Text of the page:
Appendix 4: Pros and Cons of a "Laptop University" - Teaching, Learning, Technology Roundtable - St. Cloud State University

Appendix 4: Pros and Cons of a "Laptop University"

The basic idea of a "laptop university" proposes that SCSU would require all students to lease a designated laptop at an expected cost of approximately $900 to $1,000 per year. The laptop would come with a standard suite of software; maintenance would be included in the lease cost. If students experience hardware or software difficulties, they would take the machine to a designated service location, where it would be repaired or replaced and the software would be refreshed at no additional charge. Machines would be cycled out approximately every three years, assuring current technology at all times. Faculty hardware and software would match, at minimum, what students lease.

There are both pros and cons to the idea as proposed:


  • Universities believe the cost is lower.
  • Students believe laptop universities are "cool."
  • Students believe that graduating from a "laptop university" improves their credentials.
  • All students have access to the same hardware and software.
    • Maintenance is easier.
    • Faculty know what hardware and software students have.
    • The transition from lab to classroom to home is easier.
  • Students have access to computing resources virtually everywhere.
  • The laptop requirement would help make SCSU "look" like a high-tech campus.
  • Students adopt the cost of technology directly (a plus for the institution, but maybe not for the students, even if financial aid will support all or part of the costs).
  • Lease costs are covered by financial aid for students who are eligible.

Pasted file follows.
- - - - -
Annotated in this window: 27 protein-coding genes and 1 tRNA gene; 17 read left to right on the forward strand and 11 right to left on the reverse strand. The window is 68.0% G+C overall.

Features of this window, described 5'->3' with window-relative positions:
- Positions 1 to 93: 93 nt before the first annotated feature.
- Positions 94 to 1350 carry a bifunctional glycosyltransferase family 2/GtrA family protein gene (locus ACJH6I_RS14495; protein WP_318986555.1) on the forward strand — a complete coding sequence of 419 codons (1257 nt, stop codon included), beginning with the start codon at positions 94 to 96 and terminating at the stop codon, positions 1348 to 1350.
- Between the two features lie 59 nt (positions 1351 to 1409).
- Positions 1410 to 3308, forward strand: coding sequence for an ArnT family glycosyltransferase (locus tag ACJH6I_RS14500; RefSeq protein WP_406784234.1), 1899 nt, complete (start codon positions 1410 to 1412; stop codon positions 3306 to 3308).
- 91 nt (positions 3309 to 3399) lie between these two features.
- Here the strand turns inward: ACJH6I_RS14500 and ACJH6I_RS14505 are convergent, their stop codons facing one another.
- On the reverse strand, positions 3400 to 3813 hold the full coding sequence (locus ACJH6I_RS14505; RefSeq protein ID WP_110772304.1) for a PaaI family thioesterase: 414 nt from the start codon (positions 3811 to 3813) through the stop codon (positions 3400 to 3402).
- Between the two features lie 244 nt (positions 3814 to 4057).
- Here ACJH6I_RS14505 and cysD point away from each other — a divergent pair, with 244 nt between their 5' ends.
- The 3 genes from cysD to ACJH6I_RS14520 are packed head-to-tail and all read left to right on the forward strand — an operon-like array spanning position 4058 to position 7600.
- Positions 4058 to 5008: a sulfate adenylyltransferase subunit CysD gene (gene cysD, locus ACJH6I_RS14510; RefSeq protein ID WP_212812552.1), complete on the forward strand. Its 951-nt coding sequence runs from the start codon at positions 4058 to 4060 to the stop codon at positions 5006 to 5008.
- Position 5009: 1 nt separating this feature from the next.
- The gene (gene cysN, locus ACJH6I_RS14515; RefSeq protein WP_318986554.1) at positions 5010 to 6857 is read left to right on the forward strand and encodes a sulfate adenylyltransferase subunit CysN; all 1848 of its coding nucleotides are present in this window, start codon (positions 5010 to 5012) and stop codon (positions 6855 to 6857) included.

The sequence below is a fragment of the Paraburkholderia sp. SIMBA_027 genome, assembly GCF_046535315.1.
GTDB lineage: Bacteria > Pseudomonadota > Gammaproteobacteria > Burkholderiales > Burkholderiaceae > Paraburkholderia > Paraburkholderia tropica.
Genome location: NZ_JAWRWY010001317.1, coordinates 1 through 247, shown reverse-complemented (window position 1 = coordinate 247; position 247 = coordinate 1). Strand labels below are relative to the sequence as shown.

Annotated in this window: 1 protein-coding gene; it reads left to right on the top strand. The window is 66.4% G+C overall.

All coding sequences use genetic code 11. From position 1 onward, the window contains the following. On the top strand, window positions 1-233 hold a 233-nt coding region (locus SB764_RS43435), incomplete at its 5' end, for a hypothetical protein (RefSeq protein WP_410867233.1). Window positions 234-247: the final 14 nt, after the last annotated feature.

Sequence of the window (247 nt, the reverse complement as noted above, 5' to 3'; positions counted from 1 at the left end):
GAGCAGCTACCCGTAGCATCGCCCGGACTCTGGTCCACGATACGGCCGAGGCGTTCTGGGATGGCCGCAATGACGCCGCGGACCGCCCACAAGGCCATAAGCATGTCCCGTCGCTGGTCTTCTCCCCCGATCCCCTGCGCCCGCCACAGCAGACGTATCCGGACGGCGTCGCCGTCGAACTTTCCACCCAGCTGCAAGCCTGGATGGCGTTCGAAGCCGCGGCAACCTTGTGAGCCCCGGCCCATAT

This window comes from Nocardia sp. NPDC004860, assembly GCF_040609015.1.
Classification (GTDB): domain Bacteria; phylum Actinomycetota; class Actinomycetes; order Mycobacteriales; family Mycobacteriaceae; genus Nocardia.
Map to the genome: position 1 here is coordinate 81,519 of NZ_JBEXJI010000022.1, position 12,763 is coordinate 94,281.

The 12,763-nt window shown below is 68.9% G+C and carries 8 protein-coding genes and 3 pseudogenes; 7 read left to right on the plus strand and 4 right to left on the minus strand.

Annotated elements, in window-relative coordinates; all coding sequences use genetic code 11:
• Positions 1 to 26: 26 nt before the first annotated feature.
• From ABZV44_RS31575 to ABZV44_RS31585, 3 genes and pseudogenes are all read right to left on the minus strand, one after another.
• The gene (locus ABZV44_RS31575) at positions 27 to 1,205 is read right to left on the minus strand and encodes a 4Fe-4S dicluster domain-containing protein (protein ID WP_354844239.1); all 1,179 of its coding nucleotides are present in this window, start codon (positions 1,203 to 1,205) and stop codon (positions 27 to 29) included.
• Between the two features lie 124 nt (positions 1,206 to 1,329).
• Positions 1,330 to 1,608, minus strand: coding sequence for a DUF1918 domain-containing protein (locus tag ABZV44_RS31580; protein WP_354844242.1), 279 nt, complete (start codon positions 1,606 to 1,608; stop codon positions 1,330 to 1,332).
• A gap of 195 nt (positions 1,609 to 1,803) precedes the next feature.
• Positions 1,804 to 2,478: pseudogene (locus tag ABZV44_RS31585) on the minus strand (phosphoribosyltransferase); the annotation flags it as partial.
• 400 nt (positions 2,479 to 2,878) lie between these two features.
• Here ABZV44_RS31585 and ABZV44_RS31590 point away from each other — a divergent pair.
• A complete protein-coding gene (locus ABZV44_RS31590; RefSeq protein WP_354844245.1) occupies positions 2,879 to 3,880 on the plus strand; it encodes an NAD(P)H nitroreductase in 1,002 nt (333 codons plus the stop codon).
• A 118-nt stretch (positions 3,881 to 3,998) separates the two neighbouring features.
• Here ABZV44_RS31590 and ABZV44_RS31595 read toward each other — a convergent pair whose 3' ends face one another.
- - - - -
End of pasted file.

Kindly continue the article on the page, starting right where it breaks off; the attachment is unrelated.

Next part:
• The laptop requirement could reduce the amount of money needed to support open labs (although it has not been clear that this has been true at other universities).
  • Students could more easily bring their laptop into a service center when maintenance was needed (compared to a desktop machine).


  • The initiative toward a "laptop university" has not come from the faculty or students.
  • It is probably unlikely that students will want to carry laptops around all day.
  • There is an increased direct cost to the students.
  • Students who already have access to a computer may not like the requirement.
  • Students who do not receive financial aid may have difficulties finding additional funds.
  • Students may prefer to purchase rather than to lease.
  • Students who select majors not requiring much computing may resent having to lease a laptop. Students who select majors that require more extensive computing than the standard may also resent the requirement.
  • SCSU faculty and programs may not wish to commit to a single hardware and software standard.
  • Students may prefer a desktop rather than a laptop.
  • The small monitor like those found on laptops has been associated empirically with decreased reading comprehension, with decreased scope and scale of revision in writing and with diminished cognition.
  • SCSU will incur costs to improve the infrastructure to accommodate student laptops, including
    • Electrical outlets
    • Network connections
    • Desks and tables ergonomically correct for keyboarding
    • Faculty hardware and software
  • Computing labs or similar facilities will need to be maintained to provide printing options and to support applications more extensive than available on the basic machines. Students will expect labs to offer connectivity to the Internet and multimedia applications.
  • This requirement may be particularly burdensome for part-time students who do not qualify for financial aid.
  • The temperature and humidity extremes typical of Minnesota winters and the weight of current laptops may make students reluctant to carry them to class.


Several alternatives to the basic laptop idea have been discussed, including

  • Offering the lease of more than one type of machine (e.g., Windows and Macintosh)
  • Setting a standard for hardware and software and requiring that all students have access to equipment meeting these standards, then offering leasing options (but not requirements) that meet campus standards. Students may choose to buy, lease, or borrow.